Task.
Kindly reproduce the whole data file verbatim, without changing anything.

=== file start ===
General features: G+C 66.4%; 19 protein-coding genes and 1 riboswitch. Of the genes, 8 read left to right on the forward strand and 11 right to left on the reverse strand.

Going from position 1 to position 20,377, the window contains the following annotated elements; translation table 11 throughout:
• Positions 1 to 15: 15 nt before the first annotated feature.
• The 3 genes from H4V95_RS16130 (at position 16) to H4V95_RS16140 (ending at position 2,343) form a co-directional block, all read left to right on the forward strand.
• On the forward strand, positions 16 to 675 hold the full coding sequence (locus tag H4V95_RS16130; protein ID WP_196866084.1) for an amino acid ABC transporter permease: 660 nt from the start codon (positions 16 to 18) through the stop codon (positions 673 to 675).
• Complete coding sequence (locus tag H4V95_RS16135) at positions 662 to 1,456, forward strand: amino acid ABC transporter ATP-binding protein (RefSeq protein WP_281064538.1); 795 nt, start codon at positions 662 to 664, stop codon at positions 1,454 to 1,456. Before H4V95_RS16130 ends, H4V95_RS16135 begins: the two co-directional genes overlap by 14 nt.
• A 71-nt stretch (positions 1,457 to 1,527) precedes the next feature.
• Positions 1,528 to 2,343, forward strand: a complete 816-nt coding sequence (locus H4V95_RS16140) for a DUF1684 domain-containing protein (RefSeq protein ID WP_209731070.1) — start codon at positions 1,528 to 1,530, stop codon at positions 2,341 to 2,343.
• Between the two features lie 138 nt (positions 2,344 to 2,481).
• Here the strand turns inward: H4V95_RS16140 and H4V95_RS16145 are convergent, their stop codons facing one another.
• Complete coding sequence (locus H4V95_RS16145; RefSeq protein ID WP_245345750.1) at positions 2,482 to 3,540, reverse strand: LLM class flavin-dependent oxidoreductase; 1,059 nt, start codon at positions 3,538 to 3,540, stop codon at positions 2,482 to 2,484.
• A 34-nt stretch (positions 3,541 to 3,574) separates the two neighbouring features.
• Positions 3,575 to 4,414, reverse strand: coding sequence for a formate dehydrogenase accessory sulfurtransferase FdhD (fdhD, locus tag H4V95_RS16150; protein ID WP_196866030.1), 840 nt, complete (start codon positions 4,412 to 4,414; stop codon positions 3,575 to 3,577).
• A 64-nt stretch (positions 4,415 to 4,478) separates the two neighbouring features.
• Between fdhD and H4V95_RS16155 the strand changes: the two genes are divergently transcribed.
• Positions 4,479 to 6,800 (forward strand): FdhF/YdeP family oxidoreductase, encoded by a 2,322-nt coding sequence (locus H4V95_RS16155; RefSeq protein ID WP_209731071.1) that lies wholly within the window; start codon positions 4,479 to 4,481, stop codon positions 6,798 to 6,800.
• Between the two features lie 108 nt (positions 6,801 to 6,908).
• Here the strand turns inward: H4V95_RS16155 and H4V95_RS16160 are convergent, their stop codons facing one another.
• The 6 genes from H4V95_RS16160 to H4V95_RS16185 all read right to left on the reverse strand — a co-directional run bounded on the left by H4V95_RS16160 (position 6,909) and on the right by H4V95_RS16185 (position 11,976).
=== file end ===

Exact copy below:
General features: G+C 66.4%; 19 protein-coding genes and 1 riboswitch. Of the genes, 8 read left to right on the forward strand and 11 right to left on the reverse strand.

Going from position 1 to position 20,377, the window contains the following annotated elements; translation table 11 throughout:
• Positions 1 to 15: 15 nt before the first annotated feature.
• The 3 genes from H4V95_RS16130 (at position 16) to H4V95_RS16140 (ending at position 2,343) form a co-directional block, all read left to right on the forward strand.
• On the forward strand, positions 16 to 675 hold the full coding sequence (locus tag H4V95_RS16130; protein ID WP_196866084.1) for an amino acid ABC transporter permease: 660 nt from the start codon (positions 16 to 18) through the stop codon (positions 673 to 675).
• Complete coding sequence (locus tag H4V95_RS16135) at positions 662 to 1,456, forward strand: amino acid ABC transporter ATP-binding protein (RefSeq protein WP_281064538.1); 795 nt, start codon at positions 662 to 664, stop codon at positions 1,454 to 1,456. Before H4V95_RS16130 ends, H4V95_RS16135 begins: the two co-directional genes overlap by 14 nt.
• A 71-nt stretch (positions 1,457 to 1,527) precedes the next feature.
• Positions 1,528 to 2,343, forward strand: a complete 816-nt coding sequence (locus H4V95_RS16140) for a DUF1684 domain-containing protein (RefSeq protein ID WP_209731070.1) — start codon at positions 1,528 to 1,530, stop codon at positions 2,341 to 2,343.
• Between the two features lie 138 nt (positions 2,344 to 2,481).
• Here the strand turns inward: H4V95_RS16140 and H4V95_RS16145 are convergent, their stop codons facing one another.
• Complete coding sequence (locus H4V95_RS16145; RefSeq protein ID WP_245345750.1) at positions 2,482 to 3,540, reverse strand: LLM class flavin-dependent oxidoreductase; 1,059 nt, start codon at positions 3,538 to 3,540, stop codon at positions 2,482 to 2,484.
• A 34-nt stretch (positions 3,541 to 3,574) separates the two neighbouring features.
• Positions 3,575 to 4,414, reverse strand: coding sequence for a formate dehydrogenase accessory sulfurtransferase FdhD (fdhD, locus tag H4V95_RS16150; protein ID WP_196866030.1), 840 nt, complete (start codon positions 4,412 to 4,414; stop codon positions 3,575 to 3,577).
• A 64-nt stretch (positions 4,415 to 4,478) separates the two neighbouring features.
• Between fdhD and H4V95_RS16155 the strand changes: the two genes are divergently transcribed.
• Positions 4,479 to 6,800 (forward strand): FdhF/YdeP family oxidoreductase, encoded by a 2,322-nt coding sequence (locus H4V95_RS16155; RefSeq protein ID WP_209731071.1) that lies wholly within the window; start codon positions 4,479 to 4,481, stop codon positions 6,798 to 6,800.
• Between the two features lie 108 nt (positions 6,801 to 6,908).
• Here the strand turns inward: H4V95_RS16155 and H4V95_RS16160 are convergent, their stop codons facing one another.
• The 6 genes from H4V95_RS16160 to H4V95_RS16185 all read right to left on the reverse strand — a co-directional run bounded on the left by H4V95_RS16160 (position 6,909) and on the right by H4V95_RS16185 (position 11,976).